Paper #13. Comparative Threats and Integrated Effects: Concepts for Complex Warfare in East Asia. Dr. Thomas A. Drohan, Brig Gen, USAF (ret.).

Complex warfare is a high stakes competition in learning. Warfare today cuts across all domains, subsumed by the information environment. In land, sea, air, space, cyberspace and the electromagnetic spectrum, information is what creates and influences behavior. Information is as basic as DNA, the blueprint for the replication and construction of life itself (Chapter 1). We upgrade our genetic software by learning. 

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Paper #12. Creating Effective Competitive Advantage: Strategy, Technology and Information. Dr. Thomas A. Drohan, Brig Gen, USAF (ret.).

In 1983, Project Socrates began as an initiative within the Reagan administration to develop technology-driven competitive advantage. By 1990, the effort had been canceled by the Bush-41 administration because it looked like industrial policy. In fact Project Socrates was not an industrial policy but rather an information-age long-term strategy for technology-based planning.

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Paper #11. China’s All-Effects All-Domain Strategy in an All-Encompassing Information Environment. Dr. Thomas A. Drohan, Brig Gen, USAF (ret.).

The essence of Chinese strategy consists of waging complex wars that exploit opponents’ expectations of warfare. The operational design creates preventative and causative effects that blend confrontation with cooperation, imposing dilemmas on opponents. Such asymmetric effects win wars via information that changes opponents’ behavior.

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Paper #8. Designing Integrated National Defense & Security Strategies. Dr. Thomas A. Drohan, Brig Gen, USAF (ret.).

As a follow on to The US National Security Strategy Needs Combined Effects, this paper recommends combined-effects thinking applied to the US National Defense Strategy (NDS) as well. The reason for considering combined effects in the US National Security Strategy (NSS) is to enable consideration of more ends, ways and means than the default method of separately constructed effects.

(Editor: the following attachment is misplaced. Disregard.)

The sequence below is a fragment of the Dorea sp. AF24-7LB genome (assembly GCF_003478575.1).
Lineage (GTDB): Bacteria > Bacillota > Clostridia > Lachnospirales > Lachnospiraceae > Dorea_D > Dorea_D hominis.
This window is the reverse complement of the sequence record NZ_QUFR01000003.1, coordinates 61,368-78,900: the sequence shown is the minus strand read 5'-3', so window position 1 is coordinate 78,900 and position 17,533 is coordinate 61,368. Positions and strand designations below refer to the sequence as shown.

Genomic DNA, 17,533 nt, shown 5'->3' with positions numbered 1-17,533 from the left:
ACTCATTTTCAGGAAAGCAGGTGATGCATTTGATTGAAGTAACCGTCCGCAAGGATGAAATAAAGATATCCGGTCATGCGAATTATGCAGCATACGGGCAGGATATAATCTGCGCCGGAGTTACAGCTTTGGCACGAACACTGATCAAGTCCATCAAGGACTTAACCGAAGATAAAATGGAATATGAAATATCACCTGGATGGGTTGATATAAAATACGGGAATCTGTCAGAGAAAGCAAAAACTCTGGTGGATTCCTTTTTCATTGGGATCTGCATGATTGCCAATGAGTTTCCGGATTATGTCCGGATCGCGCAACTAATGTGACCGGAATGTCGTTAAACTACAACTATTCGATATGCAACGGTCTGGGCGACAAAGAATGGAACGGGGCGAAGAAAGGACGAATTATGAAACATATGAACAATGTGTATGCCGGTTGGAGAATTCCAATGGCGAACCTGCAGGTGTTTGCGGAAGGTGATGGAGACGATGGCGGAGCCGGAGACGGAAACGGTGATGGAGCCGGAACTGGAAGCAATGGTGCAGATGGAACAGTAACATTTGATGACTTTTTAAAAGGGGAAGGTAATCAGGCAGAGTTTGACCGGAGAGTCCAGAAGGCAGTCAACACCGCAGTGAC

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Note # 7. Iran’s Shoot-down and a Strategic US Response. Dr. Thomas A. Drohan, Brig Gen, USAF (ret.).

The Iranian regime’s shoot-down of an unmanned, non-stealth, hyper-expensive US reconnaissance aircraft in international airspace today was a highly anticipate-able event. One of the challenges we have in trying to think and act strategically is that we regard ourselves as either at peace or at war. Legal authorities and bureaucratic permissions reflect this perception. The reality is that we live in a competitive world of combined effects that blends these two ideal types. Authoritarian states tend to confront and cooperate at the same time. There is no on-off switch of peace or war, or use of force as a last […]

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Note #6. A Response to Paper #4: Situational Awareness, Leadership and Strategy. Dr. Thomas A. Drohan, Brig Gen, USAF (ret.).

The first plenary of the US National Defense University’s Asia Policy Assembly today noted the tendency of US grand strategy to react to threats. We can’t seem to mobilize sufficient political will until after big shocks. Reacting too late or with a short-sighted view (even if long-term) is particularly dangerous given the accelerating pace and broadening space of our strategic environment. Complex threats abound. Plenary discussants pointed out US vulnerabilities such as extended supply chains and undefended intellectual property. They called for policy makers to support market innovations, diplomatic adroitness, investments in education and defense-related technologies and competencies. Recognizing the […]

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